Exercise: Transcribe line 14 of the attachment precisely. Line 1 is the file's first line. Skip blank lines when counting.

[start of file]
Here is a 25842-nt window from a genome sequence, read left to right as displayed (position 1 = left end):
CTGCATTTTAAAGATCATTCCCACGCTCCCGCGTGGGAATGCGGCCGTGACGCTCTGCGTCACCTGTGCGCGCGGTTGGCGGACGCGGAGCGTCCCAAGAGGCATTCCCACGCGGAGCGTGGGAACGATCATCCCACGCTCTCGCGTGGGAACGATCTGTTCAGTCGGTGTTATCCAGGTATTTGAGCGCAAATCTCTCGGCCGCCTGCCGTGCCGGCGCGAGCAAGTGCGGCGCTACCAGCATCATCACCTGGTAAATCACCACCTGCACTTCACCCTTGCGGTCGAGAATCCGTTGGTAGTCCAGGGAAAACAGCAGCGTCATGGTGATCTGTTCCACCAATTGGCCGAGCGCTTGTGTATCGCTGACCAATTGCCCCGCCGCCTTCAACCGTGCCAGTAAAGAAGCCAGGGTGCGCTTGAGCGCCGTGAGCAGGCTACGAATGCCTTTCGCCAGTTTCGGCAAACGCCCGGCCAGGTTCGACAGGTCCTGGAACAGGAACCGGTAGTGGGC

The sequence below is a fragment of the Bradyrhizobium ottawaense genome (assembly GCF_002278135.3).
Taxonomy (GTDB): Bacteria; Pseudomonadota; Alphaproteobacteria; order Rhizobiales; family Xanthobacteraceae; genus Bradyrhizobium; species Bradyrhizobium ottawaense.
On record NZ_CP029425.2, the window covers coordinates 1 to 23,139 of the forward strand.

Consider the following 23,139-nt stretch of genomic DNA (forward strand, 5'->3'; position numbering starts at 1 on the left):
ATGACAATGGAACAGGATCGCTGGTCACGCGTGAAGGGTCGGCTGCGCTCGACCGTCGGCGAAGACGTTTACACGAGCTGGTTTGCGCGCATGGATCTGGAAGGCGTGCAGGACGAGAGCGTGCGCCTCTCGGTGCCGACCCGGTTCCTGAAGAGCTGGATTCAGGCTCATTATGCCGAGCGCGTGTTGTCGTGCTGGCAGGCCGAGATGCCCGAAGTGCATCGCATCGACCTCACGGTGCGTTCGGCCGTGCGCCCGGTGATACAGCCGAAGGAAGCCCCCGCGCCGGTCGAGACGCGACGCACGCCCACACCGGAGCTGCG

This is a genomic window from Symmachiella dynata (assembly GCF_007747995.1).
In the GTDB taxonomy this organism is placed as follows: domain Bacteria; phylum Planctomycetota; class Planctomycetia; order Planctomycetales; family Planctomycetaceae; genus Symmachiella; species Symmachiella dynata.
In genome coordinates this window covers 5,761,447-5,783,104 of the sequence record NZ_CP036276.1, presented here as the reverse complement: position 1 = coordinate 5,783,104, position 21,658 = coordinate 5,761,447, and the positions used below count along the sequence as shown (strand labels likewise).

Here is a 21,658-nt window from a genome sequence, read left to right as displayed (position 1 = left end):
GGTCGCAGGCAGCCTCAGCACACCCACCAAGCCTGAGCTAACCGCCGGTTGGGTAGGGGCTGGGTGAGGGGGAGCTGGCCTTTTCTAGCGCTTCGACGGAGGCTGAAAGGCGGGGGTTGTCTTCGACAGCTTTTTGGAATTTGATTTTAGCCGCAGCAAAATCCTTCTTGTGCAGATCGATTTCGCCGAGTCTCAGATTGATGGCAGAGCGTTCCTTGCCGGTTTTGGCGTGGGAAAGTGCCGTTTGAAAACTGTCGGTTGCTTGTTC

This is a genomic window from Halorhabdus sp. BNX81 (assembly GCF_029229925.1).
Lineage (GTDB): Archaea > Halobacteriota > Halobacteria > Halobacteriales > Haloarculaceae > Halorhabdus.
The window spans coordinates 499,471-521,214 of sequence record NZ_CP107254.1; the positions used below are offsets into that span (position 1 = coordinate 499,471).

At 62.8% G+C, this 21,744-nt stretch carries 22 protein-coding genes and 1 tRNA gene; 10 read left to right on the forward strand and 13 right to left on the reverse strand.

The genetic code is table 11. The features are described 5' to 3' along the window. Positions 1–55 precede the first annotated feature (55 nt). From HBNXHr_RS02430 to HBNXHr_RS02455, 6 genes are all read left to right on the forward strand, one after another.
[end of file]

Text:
Lineage (GTDB): Archaea > Halobacteriota > Halobacteria > Halobacteriales > Haloarculaceae > Halorhabdus.